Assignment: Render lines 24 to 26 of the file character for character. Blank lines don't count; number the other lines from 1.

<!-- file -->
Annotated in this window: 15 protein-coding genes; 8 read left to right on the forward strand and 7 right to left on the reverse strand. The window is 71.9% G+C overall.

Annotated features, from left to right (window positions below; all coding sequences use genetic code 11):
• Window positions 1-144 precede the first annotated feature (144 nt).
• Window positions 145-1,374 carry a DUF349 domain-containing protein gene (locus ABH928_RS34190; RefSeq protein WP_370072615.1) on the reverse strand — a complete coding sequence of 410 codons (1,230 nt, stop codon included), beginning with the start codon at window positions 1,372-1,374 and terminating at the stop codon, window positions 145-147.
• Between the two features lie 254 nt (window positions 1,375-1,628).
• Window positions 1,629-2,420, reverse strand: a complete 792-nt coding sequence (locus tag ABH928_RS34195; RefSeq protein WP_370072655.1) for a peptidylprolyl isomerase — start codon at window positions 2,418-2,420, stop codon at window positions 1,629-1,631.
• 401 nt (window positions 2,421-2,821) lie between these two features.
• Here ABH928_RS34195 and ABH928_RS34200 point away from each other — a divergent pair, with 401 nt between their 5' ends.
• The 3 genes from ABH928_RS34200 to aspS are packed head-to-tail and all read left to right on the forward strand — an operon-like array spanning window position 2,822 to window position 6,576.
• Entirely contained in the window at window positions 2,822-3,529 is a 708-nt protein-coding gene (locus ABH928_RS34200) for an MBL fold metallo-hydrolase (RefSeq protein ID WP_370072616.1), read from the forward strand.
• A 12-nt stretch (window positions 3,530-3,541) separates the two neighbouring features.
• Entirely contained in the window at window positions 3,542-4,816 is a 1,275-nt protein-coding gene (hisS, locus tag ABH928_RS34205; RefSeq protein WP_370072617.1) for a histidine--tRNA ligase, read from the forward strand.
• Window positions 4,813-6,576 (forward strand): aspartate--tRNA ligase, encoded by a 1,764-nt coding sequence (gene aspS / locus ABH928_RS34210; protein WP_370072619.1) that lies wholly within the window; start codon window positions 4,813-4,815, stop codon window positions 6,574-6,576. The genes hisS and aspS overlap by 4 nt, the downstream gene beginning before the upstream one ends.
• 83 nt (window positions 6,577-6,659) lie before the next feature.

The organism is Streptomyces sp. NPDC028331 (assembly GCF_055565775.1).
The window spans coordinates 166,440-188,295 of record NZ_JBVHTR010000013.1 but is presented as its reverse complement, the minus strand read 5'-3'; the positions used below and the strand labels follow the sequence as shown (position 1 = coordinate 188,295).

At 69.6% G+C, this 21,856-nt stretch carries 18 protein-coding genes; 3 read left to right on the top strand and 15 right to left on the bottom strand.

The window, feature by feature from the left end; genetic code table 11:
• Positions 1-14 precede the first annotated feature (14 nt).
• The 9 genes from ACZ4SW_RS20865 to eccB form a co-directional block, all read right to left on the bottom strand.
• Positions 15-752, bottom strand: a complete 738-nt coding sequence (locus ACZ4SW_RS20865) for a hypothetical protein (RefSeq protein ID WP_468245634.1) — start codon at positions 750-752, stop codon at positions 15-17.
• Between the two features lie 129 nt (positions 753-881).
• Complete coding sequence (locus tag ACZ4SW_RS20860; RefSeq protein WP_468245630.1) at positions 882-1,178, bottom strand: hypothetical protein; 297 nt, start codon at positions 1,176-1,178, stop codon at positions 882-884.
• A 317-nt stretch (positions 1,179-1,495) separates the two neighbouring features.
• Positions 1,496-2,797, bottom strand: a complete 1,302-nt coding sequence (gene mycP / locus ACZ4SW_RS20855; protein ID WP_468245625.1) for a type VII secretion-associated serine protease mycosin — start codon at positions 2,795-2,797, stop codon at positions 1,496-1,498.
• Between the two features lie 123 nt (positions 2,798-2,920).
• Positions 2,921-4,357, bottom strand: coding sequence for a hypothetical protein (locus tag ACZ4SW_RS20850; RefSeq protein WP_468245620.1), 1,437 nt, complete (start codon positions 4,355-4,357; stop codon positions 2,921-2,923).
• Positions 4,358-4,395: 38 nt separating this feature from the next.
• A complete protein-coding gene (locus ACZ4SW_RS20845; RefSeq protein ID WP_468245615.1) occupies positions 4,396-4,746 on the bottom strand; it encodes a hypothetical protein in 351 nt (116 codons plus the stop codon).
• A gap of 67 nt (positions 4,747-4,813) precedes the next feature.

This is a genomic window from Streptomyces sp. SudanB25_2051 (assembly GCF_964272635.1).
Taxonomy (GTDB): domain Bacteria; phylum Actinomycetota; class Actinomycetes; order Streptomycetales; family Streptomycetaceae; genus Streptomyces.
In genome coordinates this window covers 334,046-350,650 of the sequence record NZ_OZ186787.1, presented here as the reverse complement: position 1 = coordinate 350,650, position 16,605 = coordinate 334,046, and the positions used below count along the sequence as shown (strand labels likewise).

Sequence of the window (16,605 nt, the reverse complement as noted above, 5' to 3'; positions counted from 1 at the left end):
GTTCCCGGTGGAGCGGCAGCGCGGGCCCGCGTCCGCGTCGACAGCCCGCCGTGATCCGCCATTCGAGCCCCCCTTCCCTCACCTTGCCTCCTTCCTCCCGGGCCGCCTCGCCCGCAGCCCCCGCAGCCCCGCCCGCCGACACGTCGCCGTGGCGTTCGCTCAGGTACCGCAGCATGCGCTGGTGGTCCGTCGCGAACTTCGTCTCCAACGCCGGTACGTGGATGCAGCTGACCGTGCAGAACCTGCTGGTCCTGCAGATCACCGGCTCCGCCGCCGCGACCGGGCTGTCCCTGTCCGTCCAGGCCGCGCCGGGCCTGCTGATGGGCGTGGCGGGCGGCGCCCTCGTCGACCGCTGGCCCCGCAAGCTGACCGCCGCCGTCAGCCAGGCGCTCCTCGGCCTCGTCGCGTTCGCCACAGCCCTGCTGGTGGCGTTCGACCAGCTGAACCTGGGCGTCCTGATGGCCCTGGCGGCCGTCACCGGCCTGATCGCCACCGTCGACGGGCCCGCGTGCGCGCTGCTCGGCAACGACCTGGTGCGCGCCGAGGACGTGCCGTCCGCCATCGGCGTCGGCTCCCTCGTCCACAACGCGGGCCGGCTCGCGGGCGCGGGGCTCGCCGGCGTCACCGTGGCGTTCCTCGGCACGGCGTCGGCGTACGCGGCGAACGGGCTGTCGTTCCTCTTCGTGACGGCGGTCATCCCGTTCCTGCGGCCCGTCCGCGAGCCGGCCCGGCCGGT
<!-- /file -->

• A 317-nt stretch (positions 1,179-1,495) separates the two neighbouring features.
• Positions 1,496-2,797, bottom strand: a complete 1,302-nt coding sequence (gene mycP / locus ACZ4SW_RS20855; protein ID WP_468245625.1) for a type VII secretion-associated serine protease mycosin — start codon at positions 2,795-2,797, stop codon at positions 1,496-1,498.
• Between the two features lie 123 nt (positions 2,798-2,920).